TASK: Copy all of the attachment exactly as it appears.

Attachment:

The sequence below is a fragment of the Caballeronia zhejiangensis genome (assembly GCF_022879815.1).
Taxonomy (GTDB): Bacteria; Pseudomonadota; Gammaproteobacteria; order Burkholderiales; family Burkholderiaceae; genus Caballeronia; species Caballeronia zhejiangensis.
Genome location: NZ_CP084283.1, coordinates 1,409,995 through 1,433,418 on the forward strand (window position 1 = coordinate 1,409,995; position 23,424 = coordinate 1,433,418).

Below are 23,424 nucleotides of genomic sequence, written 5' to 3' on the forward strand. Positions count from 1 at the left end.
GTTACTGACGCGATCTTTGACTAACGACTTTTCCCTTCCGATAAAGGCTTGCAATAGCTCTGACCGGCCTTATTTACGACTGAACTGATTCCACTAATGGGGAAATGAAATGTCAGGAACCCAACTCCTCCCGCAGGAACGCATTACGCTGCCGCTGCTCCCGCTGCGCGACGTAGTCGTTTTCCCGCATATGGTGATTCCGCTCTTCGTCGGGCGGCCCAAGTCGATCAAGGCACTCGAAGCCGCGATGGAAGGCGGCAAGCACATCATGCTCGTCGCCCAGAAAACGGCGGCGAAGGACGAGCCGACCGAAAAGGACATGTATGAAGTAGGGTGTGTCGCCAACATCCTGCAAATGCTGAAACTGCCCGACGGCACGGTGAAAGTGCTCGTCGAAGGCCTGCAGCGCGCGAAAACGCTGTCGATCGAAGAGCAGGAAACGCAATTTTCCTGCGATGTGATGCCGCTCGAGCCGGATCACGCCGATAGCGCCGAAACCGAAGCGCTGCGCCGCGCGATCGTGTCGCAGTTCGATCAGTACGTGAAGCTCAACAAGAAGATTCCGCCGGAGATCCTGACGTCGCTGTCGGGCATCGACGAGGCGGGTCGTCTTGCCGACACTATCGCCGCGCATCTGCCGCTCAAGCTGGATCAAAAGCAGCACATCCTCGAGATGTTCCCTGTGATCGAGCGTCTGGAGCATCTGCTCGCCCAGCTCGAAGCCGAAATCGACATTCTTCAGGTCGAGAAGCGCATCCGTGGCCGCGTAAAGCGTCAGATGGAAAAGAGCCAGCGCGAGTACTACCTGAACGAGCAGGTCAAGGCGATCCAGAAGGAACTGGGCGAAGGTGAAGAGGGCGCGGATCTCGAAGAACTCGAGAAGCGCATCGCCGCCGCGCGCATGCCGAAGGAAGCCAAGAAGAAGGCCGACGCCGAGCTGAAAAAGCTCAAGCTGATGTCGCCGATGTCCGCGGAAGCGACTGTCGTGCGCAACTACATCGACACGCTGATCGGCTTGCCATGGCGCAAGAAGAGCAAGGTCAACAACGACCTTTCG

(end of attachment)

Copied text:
The sequence below is a fragment of the Caballeronia zhejiangensis genome (assembly GCF_022879815.1).
Taxonomy (GTDB): Bacteria; Pseudomonadota; Gammaproteobacteria; order Burkholderiales; family Burkholderiaceae; genus Caballeronia; species Caballeronia zhejiangensis.
Genome location: NZ_CP084283.1, coordinates 1,409,995 through 1,433,418 on the forward strand (window position 1 = coordinate 1,409,995; position 23,424 = coordinate 1,433,418).

Below are 23,424 nucleotides of genomic sequence, written 5' to 3' on the forward strand. Positions count from 1 at the left end.
GTTACTGACGCGATCTTTGACTAACGACTTTTCCCTTCCGATAAAGGCTTGCAATAGCTCTGACCGGCCTTATTTACGACTGAACTGATTCCACTAATGGGGAAATGAAATGTCAGGAACCCAACTCCTCCCGCAGGAACGCATTACGCTGCCGCTGCTCCCGCTGCGCGACGTAGTCGTTTTCCCGCATATGGTGATTCCGCTCTTCGTCGGGCGGCCCAAGTCGATCAAGGCACTCGAAGCCGCGATGGAAGGCGGCAAGCACATCATGCTCGTCGCCCAGAAAACGGCGGCGAAGGACGAGCCGACCGAAAAGGACATGTATGAAGTAGGGTGTGTCGCCAACATCCTGCAAATGCTGAAACTGCCCGACGGCACGGTGAAAGTGCTCGTCGAAGGCCTGCAGCGCGCGAAAACGCTGTCGATCGAAGAGCAGGAAACGCAATTTTCCTGCGATGTGATGCCGCTCGAGCCGGATCACGCCGATAGCGCCGAAACCGAAGCGCTGCGCCGCGCGATCGTGTCGCAGTTCGATCAGTACGTGAAGCTCAACAAGAAGATTCCGCCGGAGATCCTGACGTCGCTGTCGGGCATCGACGAGGCGGGTCGTCTTGCCGACACTATCGCCGCGCATCTGCCGCTCAAGCTGGATCAAAAGCAGCACATCCTCGAGATGTTCCCTGTGATCGAGCGTCTGGAGCATCTGCTCGCCCAGCTCGAAGCCGAAATCGACATTCTTCAGGTCGAGAAGCGCATCCGTGGCCGCGTAAAGCGTCAGATGGAAAAGAGCCAGCGCGAGTACTACCTGAACGAGCAGGTCAAGGCGATCCAGAAGGAACTGGGCGAAGGTGAAGAGGGCGCGGATCTCGAAGAACTCGAGAAGCGCATCGCCGCCGCGCGCATGCCGAAGGAAGCCAAGAAGAAGGCCGACGCCGAGCTGAAAAAGCTCAAGCTGATGTCGCCGATGTCCGCGGAAGCGACTGTCGTGCGCAACTACATCGACACGCTGATCGGCTTGCCATGGCGCAAGAAGAGCAAGGTCAACAACGACCTTTCG